I’ve been a fan of Doug Drexler for as long as I can remember, and even since long before I even really knew who he was.
“How the heck does that work?” I hear someone asking.
Long before Doug became an Oscar and Emmy winning makeup and visual effects artist, he was a Star Trek fan. Okay, “fan,” might not be doing him justice. Doug was an uber-fan, who along with friend Ron Barton operated a Star Trek-themed store, The Federation Trading Post, in Manhattan during the 1970s. I was living on Long Island at the time, though I was a wee lad, catching reruns of Star Trek in the afternoons after school. I never knew about this mecca of Trekkery until long after I’d moved away and the store had closed. Had I known, I might well have convinced my mother to take me there, and for all I know, I might’ve gotten Doug to adopt me right then and there.
Guess we’ll never know, will we?
Anyway, it was during this period that Doug and friend Geoff Mandel collaborated on the Star Trek Poster Books, for which I begged my mother for the dollar required to buy whichever issue I managed to find at the local Woolworth’s. It was only with the advent of my (supposed) adulthood and venues like eBay that I finally was able to acquire a complete set of the things. Doug also co-wrote two issues of Gold Key’s Star Trek comic in the 1970s. Do you understand just how hardcore you have to be to have written for Gold Key’s Star Trek comics? Huh? Do ya?
It was also during this period that he and Geoff Mandel teamed up to create one of the first and best-remembered fan-created Trek publications, the U.S.S. Enterprise Officer’s Manual. Later and working with Anthony Fredrickson, he would create another iconic and fan-favorite book, the Star Fleet Medical Reference Manual.
(Yes, I still have my original copies of both of these. Remember who you’re talking to.)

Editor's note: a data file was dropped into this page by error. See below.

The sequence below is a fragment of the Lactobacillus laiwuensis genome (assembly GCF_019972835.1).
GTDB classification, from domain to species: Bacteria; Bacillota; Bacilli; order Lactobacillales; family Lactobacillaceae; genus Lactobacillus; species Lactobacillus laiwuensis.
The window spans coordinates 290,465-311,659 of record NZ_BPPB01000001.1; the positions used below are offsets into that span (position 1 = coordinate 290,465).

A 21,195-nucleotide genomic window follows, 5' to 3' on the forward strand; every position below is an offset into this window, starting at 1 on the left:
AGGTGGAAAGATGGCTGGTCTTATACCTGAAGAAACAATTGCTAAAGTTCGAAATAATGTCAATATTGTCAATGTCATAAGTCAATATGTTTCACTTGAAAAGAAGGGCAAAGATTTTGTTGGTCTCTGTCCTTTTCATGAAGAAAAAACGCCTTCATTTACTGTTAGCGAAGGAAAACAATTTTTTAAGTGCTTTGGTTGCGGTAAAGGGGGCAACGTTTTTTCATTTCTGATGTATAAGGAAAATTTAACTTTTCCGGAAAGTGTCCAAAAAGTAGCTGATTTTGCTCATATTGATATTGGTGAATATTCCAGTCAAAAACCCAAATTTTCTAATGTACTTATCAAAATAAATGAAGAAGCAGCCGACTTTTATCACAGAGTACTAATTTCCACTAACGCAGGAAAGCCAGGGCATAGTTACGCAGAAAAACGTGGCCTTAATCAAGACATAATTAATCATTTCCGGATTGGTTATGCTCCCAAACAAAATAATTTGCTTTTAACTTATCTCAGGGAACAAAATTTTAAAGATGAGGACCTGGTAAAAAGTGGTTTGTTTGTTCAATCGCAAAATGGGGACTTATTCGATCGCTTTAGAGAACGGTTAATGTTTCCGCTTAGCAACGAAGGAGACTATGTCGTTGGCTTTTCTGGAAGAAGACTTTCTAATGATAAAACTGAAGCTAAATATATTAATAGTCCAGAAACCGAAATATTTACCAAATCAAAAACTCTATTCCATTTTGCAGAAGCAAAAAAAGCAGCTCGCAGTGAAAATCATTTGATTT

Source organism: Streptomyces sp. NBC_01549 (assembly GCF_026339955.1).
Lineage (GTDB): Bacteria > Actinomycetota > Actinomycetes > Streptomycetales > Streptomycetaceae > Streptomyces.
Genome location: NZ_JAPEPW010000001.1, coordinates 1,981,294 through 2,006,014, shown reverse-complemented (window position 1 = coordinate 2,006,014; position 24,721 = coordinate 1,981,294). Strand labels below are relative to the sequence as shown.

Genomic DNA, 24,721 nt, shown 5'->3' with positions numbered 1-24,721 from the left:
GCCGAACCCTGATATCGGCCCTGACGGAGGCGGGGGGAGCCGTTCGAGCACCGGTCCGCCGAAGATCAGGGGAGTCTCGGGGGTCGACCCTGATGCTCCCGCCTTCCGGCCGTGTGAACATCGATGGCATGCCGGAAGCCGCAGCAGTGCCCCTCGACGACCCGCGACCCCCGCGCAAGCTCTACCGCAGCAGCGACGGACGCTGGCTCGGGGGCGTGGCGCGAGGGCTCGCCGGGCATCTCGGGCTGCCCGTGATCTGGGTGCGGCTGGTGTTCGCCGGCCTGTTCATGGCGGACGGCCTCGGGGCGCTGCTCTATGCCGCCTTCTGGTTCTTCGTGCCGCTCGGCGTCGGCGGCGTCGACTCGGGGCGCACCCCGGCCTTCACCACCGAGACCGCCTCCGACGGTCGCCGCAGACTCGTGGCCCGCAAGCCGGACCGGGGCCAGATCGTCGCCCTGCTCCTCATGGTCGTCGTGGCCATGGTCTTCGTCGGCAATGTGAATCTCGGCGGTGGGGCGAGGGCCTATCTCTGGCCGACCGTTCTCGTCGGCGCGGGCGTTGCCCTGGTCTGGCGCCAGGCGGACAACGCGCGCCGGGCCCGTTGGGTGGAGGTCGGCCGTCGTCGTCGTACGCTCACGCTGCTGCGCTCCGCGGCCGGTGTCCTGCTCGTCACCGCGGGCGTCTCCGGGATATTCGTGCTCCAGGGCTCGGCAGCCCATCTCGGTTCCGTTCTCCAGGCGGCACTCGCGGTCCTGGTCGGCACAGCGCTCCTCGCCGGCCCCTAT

Doug’s been pretty busy since those long ago days. As I said above, he’s since become a respected, award-winning makeup and visual effects guru. Starting out as a makeup artist on a slew of films (including Dick Tracy, for which he snagged that Oscar I mentioned), he eventually found his way to Star Trek: The Next Generation, working for Hollywood legend Michael Westmore. Doug’s association with the Final Frontier continued through the next three Star Trek TV series as well as the Next Generation feature films. In recent years, he’s been keeping busy with all sorts of crazy things, like the rebooted Battlestar Galactica and the current Syfy series Defiance.
Despite not working on the current iteration of Star Trek films, Doug remains connected to the franchise, thanks to such works as the Star Trek Encyclopedia and the Star Trek: Deep Space Nine Technical Manual, both of which are invaluable reference works for dopes like me. There’s also his work each year on the Ships of the Line calendars, and let’s not forget that he’s rendered art for many of Pocket Books’ Star Trek novels. I’ve personally benefitted from Doug’s talents, as his work adorns the covers of all the Star Trek Vanguard novels, including my personal favorite, Open Secrets.
(Trivia: When I saw the cover mock-up, which at the time did not actually portray a scene in the story, I went back in and added a scene and the connecting material just to sync with the cover art. That’s how jazzed I was to have it on my book.)
Doug’s always been one of the nicest guys you’d ever want to meet. Though his love for Star Trek is obvious, he’s also a huge geek for old-school science fiction films and TV shows. It’s like we’re twins, albeit born several years and thousands of miles apart. We began corresponding sporadically several years ago, mostly as a consequence of our mutual involvement with Pocket Books but also because he’d occasionally comment on something he’d read on my blog, or I’d do the same about his various postings at his old blog, “The Drex Files.” Once he started doing the Vanguard covers, our communications became more frequent (both for work and fun), but it wasn’t until a couple of years ago that our paths finally crossed at the San Diego Comic-Con.
Despite all the success he’s enjoyed throughout a long and distinguished career, Doug’s maintained a connection to Star Trek fandom in particular, such as with “The Drex Files” (which he’s since retired) and these days through Facebook. If you’re a Star Trek fan and you’re on Facebook and you’re not yet following him, correct that oversight right now. The stories and memories along with the photos, drawings, and other mementos he’s collected over the years are amazing, and he offers them freely to anyone who wants to check them out. He’s also lent his expertise to a few of the higher-profile Star Trek fan productions, helping the people behind those endeavors to recreate everything we love about the original series.
Happy Birthday, Mr. D, and thanks so much for everything!